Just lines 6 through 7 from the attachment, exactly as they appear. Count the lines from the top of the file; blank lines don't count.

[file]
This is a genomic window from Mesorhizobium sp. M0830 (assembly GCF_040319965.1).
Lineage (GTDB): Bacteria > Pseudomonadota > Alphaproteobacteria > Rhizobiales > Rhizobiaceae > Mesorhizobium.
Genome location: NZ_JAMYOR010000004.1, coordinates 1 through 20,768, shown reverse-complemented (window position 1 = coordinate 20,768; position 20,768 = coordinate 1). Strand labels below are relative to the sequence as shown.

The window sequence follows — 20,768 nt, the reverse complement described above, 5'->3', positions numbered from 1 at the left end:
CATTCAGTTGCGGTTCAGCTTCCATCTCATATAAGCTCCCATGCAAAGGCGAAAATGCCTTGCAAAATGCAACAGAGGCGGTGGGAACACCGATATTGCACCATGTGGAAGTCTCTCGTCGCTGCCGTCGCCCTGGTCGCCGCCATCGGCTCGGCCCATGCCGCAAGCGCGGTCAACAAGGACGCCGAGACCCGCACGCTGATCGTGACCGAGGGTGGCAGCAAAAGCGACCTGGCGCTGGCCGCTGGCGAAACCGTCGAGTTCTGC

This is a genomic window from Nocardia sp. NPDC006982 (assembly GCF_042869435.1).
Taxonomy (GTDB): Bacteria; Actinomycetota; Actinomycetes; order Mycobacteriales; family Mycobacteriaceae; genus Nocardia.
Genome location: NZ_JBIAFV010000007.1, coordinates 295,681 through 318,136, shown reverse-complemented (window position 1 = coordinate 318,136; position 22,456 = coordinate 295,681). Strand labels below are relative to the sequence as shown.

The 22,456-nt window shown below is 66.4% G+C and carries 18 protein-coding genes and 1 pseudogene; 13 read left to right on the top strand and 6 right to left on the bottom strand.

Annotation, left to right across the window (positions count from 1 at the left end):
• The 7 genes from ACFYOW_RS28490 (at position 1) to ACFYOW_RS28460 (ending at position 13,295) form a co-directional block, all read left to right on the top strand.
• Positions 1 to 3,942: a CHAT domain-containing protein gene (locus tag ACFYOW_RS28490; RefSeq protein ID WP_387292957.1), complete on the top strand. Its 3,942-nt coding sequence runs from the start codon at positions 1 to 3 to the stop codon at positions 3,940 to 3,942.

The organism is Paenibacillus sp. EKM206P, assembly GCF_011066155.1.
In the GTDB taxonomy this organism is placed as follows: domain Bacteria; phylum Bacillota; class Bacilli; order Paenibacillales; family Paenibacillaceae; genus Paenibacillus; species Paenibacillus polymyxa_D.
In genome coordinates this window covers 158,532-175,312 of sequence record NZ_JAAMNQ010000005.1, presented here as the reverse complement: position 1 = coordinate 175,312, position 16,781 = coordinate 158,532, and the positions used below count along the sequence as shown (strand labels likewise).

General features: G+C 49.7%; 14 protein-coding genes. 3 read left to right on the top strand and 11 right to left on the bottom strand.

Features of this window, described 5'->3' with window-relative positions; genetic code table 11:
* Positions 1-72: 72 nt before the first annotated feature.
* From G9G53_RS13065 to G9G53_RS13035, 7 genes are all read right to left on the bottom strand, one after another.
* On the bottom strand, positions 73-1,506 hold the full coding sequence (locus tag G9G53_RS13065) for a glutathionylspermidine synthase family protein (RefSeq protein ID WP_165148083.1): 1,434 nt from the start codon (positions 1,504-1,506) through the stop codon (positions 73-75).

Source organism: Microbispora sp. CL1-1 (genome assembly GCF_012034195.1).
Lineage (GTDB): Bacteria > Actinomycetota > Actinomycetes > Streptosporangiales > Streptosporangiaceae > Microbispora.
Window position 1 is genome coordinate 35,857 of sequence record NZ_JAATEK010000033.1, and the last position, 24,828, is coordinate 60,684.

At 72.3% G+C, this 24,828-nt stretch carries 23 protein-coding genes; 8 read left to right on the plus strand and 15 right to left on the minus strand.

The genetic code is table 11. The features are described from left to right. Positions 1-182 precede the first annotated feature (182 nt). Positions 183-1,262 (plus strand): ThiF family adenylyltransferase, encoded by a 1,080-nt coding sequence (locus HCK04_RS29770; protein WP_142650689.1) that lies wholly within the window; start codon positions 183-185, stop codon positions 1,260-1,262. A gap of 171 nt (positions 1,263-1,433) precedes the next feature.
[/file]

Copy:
This is a genomic window from Nocardia sp. NPDC006982 (assembly GCF_042869435.1).
Taxonomy (GTDB): Bacteria; Actinomycetota; Actinomycetes; order Mycobacteriales; family Mycobacteriaceae; genus Nocardia.